1,000,000 - Number of years for there to be a radiation-related fatality at a Japanese nuclear plant according to the goals put forth by the Japanese Nuclear Safety Commission in 2003.
8 - Number of years into the million year period before the Fukushima accident in Japan.
$2.1 billion - Maximum amount of liability borne by Tokyo Electric Power Company (Tepco) for an accident at one of its reactors under Japan's nuclear liability laws. (WSJ pegs this figure at only $1.5 billion).
$0 - Actual amount Tokyo Electric Power will likely have to pay in damages to people and property, including its own workers, since accident was caused by an earthquake.
Update: There are competing views on Tepco liability, and the ultimate exposure remains uncertain. Merrill Lynch has prepared a good overview of this. Japanese politicians have stated that they did not think the accident would be characterized as an "exceptional disaster" that would exempt Tepco from liability. However, that same article by Reuters notes that:
Insurers of the stricken nuclear plant have already cited Japan's 1961 Act on Compensation for Nuclear Damage to signal that claims would be unlikely. Chaucer, one of the world's leading nuclear-risk insurers, has said it expected the act to absolve the operator of liability. Nuclear Risk Insurers, the underwriting agent for all UK nuclear insurers, has also cited the 1961 act in stating that it did not "anticipate significant losses from this event."
Tepco has indicated it expects financial distress. However, there are many elements of the liability, some of which are purely business-related such as damage to the plant and power interruption. In addition, were Tepco to be nationalized (as has been discussed), the accident liability would also rest with Japanese taxpayers.
$17.5 billion - Current Japanese government estimate of compensation to businesses and individuals for damages from the nuclear accident. This estimate does not include direct government response costs to the accident. Estimates in the Japanese media put costs much higher, and more than $30 billion has been erased from Tepco's market capitalization since the accident.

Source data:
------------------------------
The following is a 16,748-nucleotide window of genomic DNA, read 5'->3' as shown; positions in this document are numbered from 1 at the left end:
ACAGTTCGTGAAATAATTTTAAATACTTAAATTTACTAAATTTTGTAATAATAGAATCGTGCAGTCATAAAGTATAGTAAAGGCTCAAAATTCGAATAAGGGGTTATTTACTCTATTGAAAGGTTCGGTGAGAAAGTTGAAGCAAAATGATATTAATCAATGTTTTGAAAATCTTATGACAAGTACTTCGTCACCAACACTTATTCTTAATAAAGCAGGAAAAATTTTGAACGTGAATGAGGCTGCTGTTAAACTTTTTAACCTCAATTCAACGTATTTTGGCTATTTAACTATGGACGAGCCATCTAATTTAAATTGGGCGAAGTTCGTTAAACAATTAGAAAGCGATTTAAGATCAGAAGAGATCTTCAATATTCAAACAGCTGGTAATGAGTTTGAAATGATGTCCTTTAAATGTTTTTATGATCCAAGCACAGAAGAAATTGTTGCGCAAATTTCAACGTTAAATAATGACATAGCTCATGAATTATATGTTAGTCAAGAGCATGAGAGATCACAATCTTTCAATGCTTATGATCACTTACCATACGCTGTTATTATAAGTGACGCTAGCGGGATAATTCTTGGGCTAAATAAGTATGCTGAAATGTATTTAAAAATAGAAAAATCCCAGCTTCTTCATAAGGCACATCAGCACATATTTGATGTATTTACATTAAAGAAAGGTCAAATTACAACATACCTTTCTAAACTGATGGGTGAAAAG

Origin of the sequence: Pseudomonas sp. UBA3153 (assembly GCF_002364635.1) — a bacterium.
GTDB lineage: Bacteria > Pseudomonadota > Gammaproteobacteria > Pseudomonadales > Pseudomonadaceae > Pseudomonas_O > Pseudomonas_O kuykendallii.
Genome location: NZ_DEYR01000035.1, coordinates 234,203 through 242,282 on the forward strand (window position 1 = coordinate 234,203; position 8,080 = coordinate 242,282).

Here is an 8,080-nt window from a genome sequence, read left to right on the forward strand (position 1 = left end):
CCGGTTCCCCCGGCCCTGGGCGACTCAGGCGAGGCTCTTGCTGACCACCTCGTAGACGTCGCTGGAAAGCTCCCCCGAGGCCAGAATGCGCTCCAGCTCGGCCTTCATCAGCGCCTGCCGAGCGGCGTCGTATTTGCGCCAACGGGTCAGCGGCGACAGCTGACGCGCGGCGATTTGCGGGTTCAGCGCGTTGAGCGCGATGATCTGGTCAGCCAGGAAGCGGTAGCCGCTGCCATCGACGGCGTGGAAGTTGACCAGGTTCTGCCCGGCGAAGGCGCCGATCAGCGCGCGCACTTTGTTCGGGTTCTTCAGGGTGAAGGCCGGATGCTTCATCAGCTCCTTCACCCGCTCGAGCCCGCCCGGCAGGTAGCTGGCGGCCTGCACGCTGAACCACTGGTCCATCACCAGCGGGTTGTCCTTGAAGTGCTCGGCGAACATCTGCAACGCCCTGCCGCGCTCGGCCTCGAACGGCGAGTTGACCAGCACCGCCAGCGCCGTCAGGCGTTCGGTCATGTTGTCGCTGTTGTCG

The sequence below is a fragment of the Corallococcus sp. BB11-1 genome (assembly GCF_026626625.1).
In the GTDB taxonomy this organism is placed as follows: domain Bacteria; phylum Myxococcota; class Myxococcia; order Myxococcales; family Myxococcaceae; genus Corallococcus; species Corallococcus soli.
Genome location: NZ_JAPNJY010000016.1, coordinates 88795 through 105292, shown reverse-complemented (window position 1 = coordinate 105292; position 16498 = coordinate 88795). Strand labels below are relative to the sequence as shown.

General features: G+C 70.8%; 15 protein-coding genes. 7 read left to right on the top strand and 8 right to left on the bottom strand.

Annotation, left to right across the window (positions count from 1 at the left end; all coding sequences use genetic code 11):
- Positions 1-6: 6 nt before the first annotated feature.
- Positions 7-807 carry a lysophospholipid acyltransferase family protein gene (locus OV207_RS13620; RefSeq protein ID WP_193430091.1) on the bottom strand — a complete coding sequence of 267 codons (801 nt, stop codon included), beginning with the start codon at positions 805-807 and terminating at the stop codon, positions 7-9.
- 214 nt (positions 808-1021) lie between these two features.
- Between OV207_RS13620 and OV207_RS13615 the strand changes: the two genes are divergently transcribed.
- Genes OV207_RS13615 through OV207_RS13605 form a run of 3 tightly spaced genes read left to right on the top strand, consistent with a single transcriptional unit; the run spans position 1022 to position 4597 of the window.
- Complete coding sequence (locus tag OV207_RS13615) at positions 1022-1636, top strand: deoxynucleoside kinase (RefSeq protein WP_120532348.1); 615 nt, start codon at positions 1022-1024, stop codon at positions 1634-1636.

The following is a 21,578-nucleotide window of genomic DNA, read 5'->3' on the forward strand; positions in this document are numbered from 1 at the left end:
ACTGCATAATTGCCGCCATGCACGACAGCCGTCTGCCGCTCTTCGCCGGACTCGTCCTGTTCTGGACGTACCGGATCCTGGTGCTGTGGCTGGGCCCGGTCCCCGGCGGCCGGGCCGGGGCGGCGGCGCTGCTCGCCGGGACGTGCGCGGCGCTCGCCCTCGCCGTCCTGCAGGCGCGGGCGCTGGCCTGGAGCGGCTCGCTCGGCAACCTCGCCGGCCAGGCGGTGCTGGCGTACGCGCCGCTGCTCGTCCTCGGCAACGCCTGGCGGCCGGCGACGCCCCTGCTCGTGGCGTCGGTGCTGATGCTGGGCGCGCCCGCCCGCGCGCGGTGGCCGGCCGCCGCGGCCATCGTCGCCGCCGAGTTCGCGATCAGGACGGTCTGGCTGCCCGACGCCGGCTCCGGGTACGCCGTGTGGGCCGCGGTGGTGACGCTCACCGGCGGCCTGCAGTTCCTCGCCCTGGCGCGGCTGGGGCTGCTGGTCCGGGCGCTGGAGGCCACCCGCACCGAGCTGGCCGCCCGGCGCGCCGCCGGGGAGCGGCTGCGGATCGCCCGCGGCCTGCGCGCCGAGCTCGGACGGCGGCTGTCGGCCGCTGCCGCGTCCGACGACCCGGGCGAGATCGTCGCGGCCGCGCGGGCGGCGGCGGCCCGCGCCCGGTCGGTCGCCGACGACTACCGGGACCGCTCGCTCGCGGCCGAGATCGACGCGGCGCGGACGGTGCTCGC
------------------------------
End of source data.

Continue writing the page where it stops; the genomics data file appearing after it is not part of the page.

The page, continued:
$40.9 billion - BP loss reserve to cover its estimated costs from the Horizon blow-out in the US Gulf of Mexico, an accident that had a small number of fatalities and occurred far from human population centers.
$386 billion - Estimated mortality costs from a nuclear accident near New York City in a 2009 paper by economists Geoffrey Heal (Columbia University Business School) and Howard Kunreuther (Wharton School, University of Pennsylvania). Business interruption costs would be an additional $50-100 billion.
$12.7 billion - Gross value of insurance pool to cover off-site damages to people and property from an accident at a US nuclear power plant under the Price-Anderson Act. Amount is paid in over nearly seven years.
$8.5 billion - Present value of Price-Anderson pool to cover losses offsite for a nuclear accident in the United States.
5 - Number of hurricanes since 1990 where US insured losses (total losses were much higher since not all damage is insured) exceeded the $8.5 billion pool available for a nuclear accident.
Hurricanes obviously involve no radiation.
$2.1 billion - Maximum amount of liability coverage available outside the United States to compensate for a nuclear accident under the main international conventions on nuclear liability (Table 13-1).
$453 million - Total present value at-risk amount for each reactor to cover third party liabilities from an accident at its own plant, as mandated under Price-Anderson. US operators routinely purchase more than 10x this level of coverage to protect their own assets in an accident, including both property coverage and replacement power.
$1,123 - Total available insurance payment (present value) for each person in the Baltimore-Washington metropolitan statistical area under the terms of the Price-Anderson Act, should there be an accident at the Calvert Cliffs plant in Lusby, MD. Funds would need to cover mortality, morbidity, and property damage. Allowability of pool to compensate for economic losses and natural resource damages is less clear.
$60 - Portion of the $1,123 in per capita coverage that will be paid by the accident-affected plant itself under the terms of Price-Anderson. Price-Anderson provides the largest private insurance pool in the world to cover offsite damages from a nuclear accident.
$12 - Value per resident of the "payment for their troubles" offered by Tokyo Electric Power to the town of Naime, severely affected by the Fukushima accident. Tepco has insisted this is merely an initial payment and not instead of compensation for damages the accident has caused. However, the town as rejected the payment as being far to small to make up for the drastic reduction in their quality of life and ability to earn a living since the accident.
(Thanks to Simon Carroll for providing links to the Japanese nuclear liability laws)